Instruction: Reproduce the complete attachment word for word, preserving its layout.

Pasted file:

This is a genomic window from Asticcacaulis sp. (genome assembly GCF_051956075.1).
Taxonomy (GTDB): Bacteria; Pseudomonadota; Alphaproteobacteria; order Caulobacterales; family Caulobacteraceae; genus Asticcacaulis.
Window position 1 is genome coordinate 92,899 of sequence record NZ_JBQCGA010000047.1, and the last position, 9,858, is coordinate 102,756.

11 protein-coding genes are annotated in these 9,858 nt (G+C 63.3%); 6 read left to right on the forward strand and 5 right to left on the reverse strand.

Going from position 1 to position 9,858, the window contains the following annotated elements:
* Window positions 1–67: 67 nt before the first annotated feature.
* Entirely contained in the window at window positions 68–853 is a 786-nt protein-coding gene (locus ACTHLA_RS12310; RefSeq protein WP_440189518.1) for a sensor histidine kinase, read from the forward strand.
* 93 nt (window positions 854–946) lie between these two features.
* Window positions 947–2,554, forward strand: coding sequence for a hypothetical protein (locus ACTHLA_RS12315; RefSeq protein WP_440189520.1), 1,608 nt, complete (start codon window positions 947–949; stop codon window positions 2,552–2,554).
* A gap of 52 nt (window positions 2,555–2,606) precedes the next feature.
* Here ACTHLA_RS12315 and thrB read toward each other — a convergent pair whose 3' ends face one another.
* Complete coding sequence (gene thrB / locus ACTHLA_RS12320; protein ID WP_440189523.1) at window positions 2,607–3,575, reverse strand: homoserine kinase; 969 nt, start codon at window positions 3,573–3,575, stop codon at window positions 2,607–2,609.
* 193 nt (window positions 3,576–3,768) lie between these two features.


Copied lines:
This is a genomic window from Asticcacaulis sp. (genome assembly GCF_051956075.1).
Taxonomy (GTDB): Bacteria; Pseudomonadota; Alphaproteobacteria; order Caulobacterales; family Caulobacteraceae; genus Asticcacaulis.
Window position 1 is genome coordinate 92,899 of sequence record NZ_JBQCGA010000047.1, and the last position, 9,858, is coordinate 102,756.

11 protein-coding genes are annotated in these 9,858 nt (G+C 63.3%); 6 read left to right on the forward strand and 5 right to left on the reverse strand.

Going from position 1 to position 9,858, the window contains the following annotated elements:
* Window positions 1–67: 67 nt before the first annotated feature.
* Entirely contained in the window at window positions 68–853 is a 786-nt protein-coding gene (locus ACTHLA_RS12310; RefSeq protein WP_440189518.1) for a sensor histidine kinase, read from the forward strand.
* 93 nt (window positions 854–946) lie between these two features.
* Window positions 947–2,554, forward strand: coding sequence for a hypothetical protein (locus ACTHLA_RS12315; RefSeq protein WP_440189520.1), 1,608 nt, complete (start codon window positions 947–949; stop codon window positions 2,552–2,554).
* A gap of 52 nt (window positions 2,555–2,606) precedes the next feature.
* Here ACTHLA_RS12315 and thrB read toward each other — a convergent pair whose 3' ends face one another.
* Complete coding sequence (gene thrB / locus ACTHLA_RS12320; protein ID WP_440189523.1) at window positions 2,607–3,575, reverse strand: homoserine kinase; 969 nt, start codon at window positions 3,573–3,575, stop codon at window positions 2,607–2,609.
* 193 nt (window positions 3,576–3,768) lie between these two features.